It’s 2021; the weather is warming; people are getting vaccinated — time to start fieldwork again! This past week I went into the field with my graduate students Bojan Milinic and Gina Pope to install Terros-12 soil sensors at a field site near the Pennypack Creek in Philadelphia. Getting the sensors into the ground at this site took three hours of digging in the hard, rocky soil in nearly 90 deg F heat. Remind me again: why was I excited about field work?
Actually, I am eager to see the data. These sensors record temperature, soil moisture, and bulk soil electrical conductivity at a regular time interval. The local petrophysical relationship between soil moisture and electrical resistivity is usually assumed to be monotonic and single-valued, but if the conductivity is different when the soil is wetting than when it is drying, even with the water content is the same, it affects the interpretation of time-lapse resistivity data.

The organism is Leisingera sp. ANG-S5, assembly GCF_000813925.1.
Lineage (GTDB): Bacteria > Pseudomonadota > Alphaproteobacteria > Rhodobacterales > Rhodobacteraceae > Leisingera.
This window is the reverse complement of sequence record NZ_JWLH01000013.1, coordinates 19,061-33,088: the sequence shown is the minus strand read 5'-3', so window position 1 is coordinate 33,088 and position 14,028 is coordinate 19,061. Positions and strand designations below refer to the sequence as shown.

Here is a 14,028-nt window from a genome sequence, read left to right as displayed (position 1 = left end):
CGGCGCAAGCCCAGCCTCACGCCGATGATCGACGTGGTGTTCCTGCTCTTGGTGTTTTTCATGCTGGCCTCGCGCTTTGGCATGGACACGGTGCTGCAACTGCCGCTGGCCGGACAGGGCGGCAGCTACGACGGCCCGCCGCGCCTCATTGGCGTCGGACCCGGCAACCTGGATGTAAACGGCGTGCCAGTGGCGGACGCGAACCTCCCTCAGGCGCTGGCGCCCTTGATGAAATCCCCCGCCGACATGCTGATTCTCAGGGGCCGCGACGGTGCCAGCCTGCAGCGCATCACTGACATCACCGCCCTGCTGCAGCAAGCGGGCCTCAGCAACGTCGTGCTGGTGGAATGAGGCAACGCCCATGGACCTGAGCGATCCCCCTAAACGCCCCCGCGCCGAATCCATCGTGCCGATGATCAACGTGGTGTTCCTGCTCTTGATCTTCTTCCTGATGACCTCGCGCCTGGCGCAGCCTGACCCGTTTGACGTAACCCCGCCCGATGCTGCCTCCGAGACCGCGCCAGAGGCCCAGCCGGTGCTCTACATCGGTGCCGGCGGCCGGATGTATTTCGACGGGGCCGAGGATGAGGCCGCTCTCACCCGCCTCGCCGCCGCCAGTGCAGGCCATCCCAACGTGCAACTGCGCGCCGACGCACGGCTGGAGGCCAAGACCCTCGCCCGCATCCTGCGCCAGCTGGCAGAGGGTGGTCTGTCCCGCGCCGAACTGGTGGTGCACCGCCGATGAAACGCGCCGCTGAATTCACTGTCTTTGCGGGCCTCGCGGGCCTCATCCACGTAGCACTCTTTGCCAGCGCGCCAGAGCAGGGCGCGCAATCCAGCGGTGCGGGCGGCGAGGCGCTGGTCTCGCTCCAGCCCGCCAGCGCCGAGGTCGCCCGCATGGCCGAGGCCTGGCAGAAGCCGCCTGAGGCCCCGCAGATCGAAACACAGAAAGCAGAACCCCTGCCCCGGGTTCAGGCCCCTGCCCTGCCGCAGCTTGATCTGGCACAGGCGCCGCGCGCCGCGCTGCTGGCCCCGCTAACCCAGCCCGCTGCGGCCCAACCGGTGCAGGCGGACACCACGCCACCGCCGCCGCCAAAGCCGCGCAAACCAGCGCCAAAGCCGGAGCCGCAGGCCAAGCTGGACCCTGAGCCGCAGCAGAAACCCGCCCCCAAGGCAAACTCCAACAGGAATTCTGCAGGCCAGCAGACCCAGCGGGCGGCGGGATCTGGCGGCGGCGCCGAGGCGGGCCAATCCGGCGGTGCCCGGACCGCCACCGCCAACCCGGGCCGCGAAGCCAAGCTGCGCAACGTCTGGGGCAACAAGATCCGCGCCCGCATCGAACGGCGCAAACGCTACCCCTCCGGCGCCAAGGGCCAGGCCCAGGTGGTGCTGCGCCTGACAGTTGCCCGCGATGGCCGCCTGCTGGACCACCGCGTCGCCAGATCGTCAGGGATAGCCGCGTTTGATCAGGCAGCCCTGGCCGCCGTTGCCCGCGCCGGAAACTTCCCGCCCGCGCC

For his thesis, Bojan will be investigating this hysteresis in soil conductivity and the connection to pore fluid conductivity, work that could have implications for any site where time-lapse resistivity is used to estimate soil moisture dynamics.
Above: Sensors at 15, 30, and 45 cm.
Below: Bojan with the data logger; Gina at the computer; me trying to straighten up after hours of digging.